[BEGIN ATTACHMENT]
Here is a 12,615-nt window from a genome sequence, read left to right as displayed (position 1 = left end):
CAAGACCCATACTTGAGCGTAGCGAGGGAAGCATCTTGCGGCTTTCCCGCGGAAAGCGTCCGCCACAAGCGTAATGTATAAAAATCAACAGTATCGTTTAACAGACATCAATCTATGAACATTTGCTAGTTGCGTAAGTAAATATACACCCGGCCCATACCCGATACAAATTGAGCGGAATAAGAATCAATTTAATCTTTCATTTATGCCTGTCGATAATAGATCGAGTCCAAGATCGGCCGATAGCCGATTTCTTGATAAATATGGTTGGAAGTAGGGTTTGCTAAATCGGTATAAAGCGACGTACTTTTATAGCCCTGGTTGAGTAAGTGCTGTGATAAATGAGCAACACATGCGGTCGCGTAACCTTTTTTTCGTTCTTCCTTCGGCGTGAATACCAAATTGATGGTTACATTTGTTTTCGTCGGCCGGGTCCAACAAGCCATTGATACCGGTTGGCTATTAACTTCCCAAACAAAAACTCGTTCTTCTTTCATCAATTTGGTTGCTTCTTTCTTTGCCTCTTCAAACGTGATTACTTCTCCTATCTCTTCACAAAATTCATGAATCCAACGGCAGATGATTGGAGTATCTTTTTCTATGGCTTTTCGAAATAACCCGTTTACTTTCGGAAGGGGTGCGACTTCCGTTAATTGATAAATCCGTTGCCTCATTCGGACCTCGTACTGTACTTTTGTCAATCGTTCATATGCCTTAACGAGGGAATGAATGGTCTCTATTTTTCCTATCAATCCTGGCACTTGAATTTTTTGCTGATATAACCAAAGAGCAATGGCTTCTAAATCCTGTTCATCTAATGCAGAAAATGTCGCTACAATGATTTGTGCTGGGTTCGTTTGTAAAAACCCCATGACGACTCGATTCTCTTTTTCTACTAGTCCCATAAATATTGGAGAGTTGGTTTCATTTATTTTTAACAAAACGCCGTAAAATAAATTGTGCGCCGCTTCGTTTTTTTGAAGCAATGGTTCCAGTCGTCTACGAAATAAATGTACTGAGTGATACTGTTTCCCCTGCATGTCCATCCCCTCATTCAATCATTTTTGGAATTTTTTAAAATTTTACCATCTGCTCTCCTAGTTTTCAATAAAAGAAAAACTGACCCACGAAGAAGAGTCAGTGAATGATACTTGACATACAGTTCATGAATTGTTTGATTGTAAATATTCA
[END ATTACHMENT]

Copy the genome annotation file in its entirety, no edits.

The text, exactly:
Here is a 12,615-nt window from a genome sequence, read left to right as displayed (position 1 = left end):
CAAGACCCATACTTGAGCGTAGCGAGGGAAGCATCTTGCGGCTTTCCCGCGGAAAGCGTCCGCCACAAGCGTAATGTATAAAAATCAACAGTATCGTTTAACAGACATCAATCTATGAACATTTGCTAGTTGCGTAAGTAAATATACACCCGGCCCATACCCGATACAAATTGAGCGGAATAAGAATCAATTTAATCTTTCATTTATGCCTGTCGATAATAGATCGAGTCCAAGATCGGCCGATAGCCGATTTCTTGATAAATATGGTTGGAAGTAGGGTTTGCTAAATCGGTATAAAGCGACGTACTTTTATAGCCCTGGTTGAGTAAGTGCTGTGATAAATGAGCAACACATGCGGTCGCGTAACCTTTTTTTCGTTCTTCCTTCGGCGTGAATACCAAATTGATGGTTACATTTGTTTTCGTCGGCCGGGTCCAACAAGCCATTGATACCGGTTGGCTATTAACTTCCCAAACAAAAACTCGTTCTTCTTTCATCAATTTGGTTGCTTCTTTCTTTGCCTCTTCAAACGTGATTACTTCTCCTATCTCTTCACAAAATTCATGAATCCAACGGCAGATGATTGGAGTATCTTTTTCTATGGCTTTTCGAAATAACCCGTTTACTTTCGGAAGGGGTGCGACTTCCGTTAATTGATAAATCCGTTGCCTCATTCGGACCTCGTACTGTACTTTTGTCAATCGTTCATATGCCTTAACGAGGGAATGAATGGTCTCTATTTTTCCTATCAATCCTGGCACTTGAATTTTTTGCTGATATAACCAAAGAGCAATGGCTTCTAAATCCTGTTCATCTAATGCAGAAAATGTCGCTACAATGATTTGTGCTGGGTTCGTTTGTAAAAACCCCATGACGACTCGATTCTCTTTTTCTACTAGTCCCATAAATATTGGAGAGTTGGTTTCATTTATTTTTAACAAAACGCCGTAAAATAAATTGTGCGCCGCTTCGTTTTTTTGAAGCAATGGTTCCAGTCGTCTACGAAATAAATGTACTGAGTGATACTGTTTCCCCTGCATGTCCATCCCCTCATTCAATCATTTTTGGAATTTTTTAAAATTTTACCATCTGCTCTCCTAGTTTTCAATAAAAGAAAAACTGACCCACGAAGAAGAGTCAGTGAATGATACTTGACATACAGTTCATGAATTGTTTGATTGTAAATATTCA